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New York v. United States Department of Commerce

The State of New York led a coalition of states, cities, and mayors in a successful challenge to the Commerce Department’s decision to add a citizenship question to the 2020 Census.

Last Updated: August 10, 2020
Published: August 13, 2019


The State of New York led a coali­tion of states, cities, and mayors in a chal­lenge to the Commerce Depart­ment’s decision to add a citizen­ship ques­tion to the 2020 Census. New York argued that the Depart­ment’s decision viol­ated the U.S. Consti­tu­tion and the Admin­is­trat­ive Proced­ure Act.

This case was filed in the U.S. District Court for the South­ern District of New York and produced the first trial victory on the citizen­ship ques­tion issue. On June 27, 2019 the U.S. Supreme Court issued an opin­ion in the case block­ing the citizen­ship ques­tion.

Case Back­ground

The State of New York, sixteen states, seven cities, and the U.S. Confer­ence of Mayors sued the Depart­ment of Commerce, Commerce Secret­ary Wilbur Ross, and the Census Bureau, arguing that the Depart­ment’s addi­tion of a citizen­ship ques­tion to the 2020 Census was uncon­sti­tu­tional and other­wise illegal.

New York and its co-plaintiffs alleged that adding a citizen­ship ques­tion would deter parti­cip­a­tion in the census and cause an under­count, under­min­ing the accur­acy of the 2020 Census and jeop­ard­iz­ing the fund­ing that they receive.

The suit conten­ded that adding a citizen­ship ques­tion would under­mine the federal govern­ment’s consti­tu­tional oblig­a­tion to conduct an “actual enumer­a­tion” of the national popu­la­tion. The suit further argued that the Commerce Depart­ment’s decision was “not in accord­ance with law,” “contrary to consti­tu­tional right,” “beyond [the Depart­ment and the Census Bureau’s] stat­utory author­ity,” and “arbit­rary and capri­cious,” all in viol­a­tion of the Admin­is­trat­ive Proced­ure Act (APA).

New York asked the court to, among other things, enjoin the Commerce Depart­ment from includ­ing the citizen­ship ques­tion on the 2020 Census.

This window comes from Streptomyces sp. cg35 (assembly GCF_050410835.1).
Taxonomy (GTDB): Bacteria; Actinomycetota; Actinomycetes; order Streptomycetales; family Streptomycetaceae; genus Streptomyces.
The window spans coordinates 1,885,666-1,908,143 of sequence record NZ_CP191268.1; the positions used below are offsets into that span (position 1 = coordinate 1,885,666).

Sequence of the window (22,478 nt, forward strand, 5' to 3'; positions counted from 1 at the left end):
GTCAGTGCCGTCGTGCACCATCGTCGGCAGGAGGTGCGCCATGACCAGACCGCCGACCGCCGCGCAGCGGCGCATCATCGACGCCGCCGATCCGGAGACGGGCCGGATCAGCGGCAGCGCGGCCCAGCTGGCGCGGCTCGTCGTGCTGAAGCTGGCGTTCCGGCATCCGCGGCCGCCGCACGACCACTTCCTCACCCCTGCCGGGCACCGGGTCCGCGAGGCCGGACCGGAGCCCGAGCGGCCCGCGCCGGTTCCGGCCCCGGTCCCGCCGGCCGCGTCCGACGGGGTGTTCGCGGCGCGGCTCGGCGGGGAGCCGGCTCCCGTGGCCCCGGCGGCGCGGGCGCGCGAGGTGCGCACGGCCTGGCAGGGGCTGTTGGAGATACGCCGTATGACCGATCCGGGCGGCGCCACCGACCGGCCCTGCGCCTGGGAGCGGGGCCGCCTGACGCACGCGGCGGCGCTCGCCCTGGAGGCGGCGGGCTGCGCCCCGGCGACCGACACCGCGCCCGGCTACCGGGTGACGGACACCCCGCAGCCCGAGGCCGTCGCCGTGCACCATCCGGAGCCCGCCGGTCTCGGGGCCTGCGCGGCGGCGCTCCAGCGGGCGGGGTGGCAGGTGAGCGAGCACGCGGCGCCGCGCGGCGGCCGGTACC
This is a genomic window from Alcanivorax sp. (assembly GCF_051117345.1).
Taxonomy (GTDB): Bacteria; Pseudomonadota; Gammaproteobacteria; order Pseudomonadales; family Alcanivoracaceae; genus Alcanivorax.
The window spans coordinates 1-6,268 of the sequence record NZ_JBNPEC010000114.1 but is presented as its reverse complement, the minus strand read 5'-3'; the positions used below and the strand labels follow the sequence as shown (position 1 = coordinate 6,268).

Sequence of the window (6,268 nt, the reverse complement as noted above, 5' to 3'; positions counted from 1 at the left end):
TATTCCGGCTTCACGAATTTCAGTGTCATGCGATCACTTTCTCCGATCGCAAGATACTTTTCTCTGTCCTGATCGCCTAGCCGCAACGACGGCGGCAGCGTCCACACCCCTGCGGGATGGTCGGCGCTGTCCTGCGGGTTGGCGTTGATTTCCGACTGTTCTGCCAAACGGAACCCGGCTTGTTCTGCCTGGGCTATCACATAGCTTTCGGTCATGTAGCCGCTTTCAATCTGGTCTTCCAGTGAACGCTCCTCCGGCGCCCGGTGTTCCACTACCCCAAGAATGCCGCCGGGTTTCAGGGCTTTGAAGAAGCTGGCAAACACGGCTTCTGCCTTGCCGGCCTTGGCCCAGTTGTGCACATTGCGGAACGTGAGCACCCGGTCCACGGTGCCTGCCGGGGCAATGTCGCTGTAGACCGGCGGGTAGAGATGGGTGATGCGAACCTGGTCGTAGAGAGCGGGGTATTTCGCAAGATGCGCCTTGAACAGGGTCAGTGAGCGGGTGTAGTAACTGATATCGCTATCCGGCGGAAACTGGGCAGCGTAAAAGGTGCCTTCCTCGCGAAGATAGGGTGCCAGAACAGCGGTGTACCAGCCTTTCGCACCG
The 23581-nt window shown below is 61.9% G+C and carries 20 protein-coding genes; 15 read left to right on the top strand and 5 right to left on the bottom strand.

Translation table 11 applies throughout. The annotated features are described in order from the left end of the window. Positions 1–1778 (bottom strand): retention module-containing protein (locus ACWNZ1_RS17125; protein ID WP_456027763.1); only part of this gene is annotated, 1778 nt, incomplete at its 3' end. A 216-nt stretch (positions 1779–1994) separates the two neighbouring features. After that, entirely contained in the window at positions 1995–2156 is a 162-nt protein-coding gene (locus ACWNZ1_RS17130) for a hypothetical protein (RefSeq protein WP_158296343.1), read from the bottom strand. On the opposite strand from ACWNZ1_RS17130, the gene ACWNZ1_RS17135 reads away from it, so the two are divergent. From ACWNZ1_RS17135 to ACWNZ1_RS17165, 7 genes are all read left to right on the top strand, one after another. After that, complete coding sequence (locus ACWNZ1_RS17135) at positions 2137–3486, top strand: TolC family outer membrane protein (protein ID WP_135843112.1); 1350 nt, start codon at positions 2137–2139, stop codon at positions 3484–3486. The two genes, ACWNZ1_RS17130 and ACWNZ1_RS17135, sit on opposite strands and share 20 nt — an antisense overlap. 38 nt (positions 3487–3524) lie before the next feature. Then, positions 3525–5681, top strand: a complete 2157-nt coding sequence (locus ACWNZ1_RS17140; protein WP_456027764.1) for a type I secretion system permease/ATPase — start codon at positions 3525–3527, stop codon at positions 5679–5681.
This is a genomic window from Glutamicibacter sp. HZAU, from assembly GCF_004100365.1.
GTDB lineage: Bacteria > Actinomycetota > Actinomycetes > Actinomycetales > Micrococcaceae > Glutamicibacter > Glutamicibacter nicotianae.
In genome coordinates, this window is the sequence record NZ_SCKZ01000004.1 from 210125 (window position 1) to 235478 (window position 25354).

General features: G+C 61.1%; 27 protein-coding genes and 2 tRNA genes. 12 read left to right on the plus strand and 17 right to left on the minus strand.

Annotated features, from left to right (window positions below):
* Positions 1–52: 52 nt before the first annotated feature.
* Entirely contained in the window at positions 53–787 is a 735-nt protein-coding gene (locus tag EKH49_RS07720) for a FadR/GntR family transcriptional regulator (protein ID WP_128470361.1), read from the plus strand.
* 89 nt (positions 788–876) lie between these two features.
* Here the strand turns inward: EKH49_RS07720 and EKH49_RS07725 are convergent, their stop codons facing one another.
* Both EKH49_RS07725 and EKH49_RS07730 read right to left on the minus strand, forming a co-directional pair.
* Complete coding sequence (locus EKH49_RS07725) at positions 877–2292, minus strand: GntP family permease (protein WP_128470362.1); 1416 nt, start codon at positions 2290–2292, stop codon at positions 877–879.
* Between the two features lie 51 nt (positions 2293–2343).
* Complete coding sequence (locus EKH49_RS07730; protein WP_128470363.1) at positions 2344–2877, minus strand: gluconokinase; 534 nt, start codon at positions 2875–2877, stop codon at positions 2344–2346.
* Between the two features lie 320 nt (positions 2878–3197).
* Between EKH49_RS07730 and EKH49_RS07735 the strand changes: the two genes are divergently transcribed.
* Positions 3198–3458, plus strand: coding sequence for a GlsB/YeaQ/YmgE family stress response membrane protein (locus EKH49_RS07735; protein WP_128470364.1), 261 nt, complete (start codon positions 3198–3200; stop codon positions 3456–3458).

On July 26, the court gran­ted the govern­ment’s motion to dismiss in part and denied it in part, dismiss­ing the plaintiffs’ claims under the Enumer­a­tion Clause, but permit­ting their claims under the APA and Due Process Clause to proceed. 

Bench trial was held between Novem­ber 5, 2018 and Novem­ber 27, 2018. The court consol­id­ated this case with New York Immig­ra­tion Coal. v. Dep’t of Commerce for purposes of that trial. 

The district court ruled on Janu­ary 15, 2019 for the plaintiffs on their APA claims, and ordered the Commerce Depart­ment to remove a citizen­ship ques­tion from the 2020 Census. 

The federal govern­ment appealed that decision directly to the Supreme Court. On June 27, 2019, the Supreme Court issued an opin­ion uphold­ing in part the district court’s decision strik­ing down the citizen­ship ques­tion.

On July 11, 2019, the federal govern­ment announced that it would aban­don its pursuit of the citizen­ship ques­tion.

The district court also considered whether the federal govern­ment’s attor­neys and witnesses should be sanc­tioned for their actions in the case. On May 21, 2020, the court concluded that sanc­tions were not warran­ted for the plaintiffs’ claim that defend­ants concealed evid­ence and that two witnesses provided false testi­mony, since it would have not changed the outcome of the litig­a­tion. However, the court ordered the federal govern­ment to reim­burse the plaintiffs for the costs that they incurred as a result of the govern­ment’s fail­ure to produce hundreds of docu­ments prior to trial. 

Key Docu­ments

District Court

Amicus Briefs Submit­ted at Motion to Dismiss Phase

Amicus Briefs Submit­ted at Trial Stage 

U.S. Court of Appeals for the Second Circuit (Case No. 18–2652, re: Extra-Record Discov­ery and John Gore Depos­ition)

U.S. Court of Appeals for the Second Circuit (Case No. 18–2856, re: Extra-Record Discov­ery and Wilbur Ross Depos­ition)

U.S. Supreme Court (Case No. 18A375, re: Extra-record Discov­ery and Depos­itions)

U.S. Supreme Court (Case No. 18–557, re: Extra-record Discov­ery and Depos­itions) 

Amicus Briefs

U.S. Supreme Court (Case No. 18–966, re: Merits of the Citizen­ship Ques­tion) 

Amicus Briefs Regard­ing Grant­ing Certi­or­ari 

Amicus Briefs in Support of Commerce Depart­ment 

Amicus Briefs in Support of New York et al.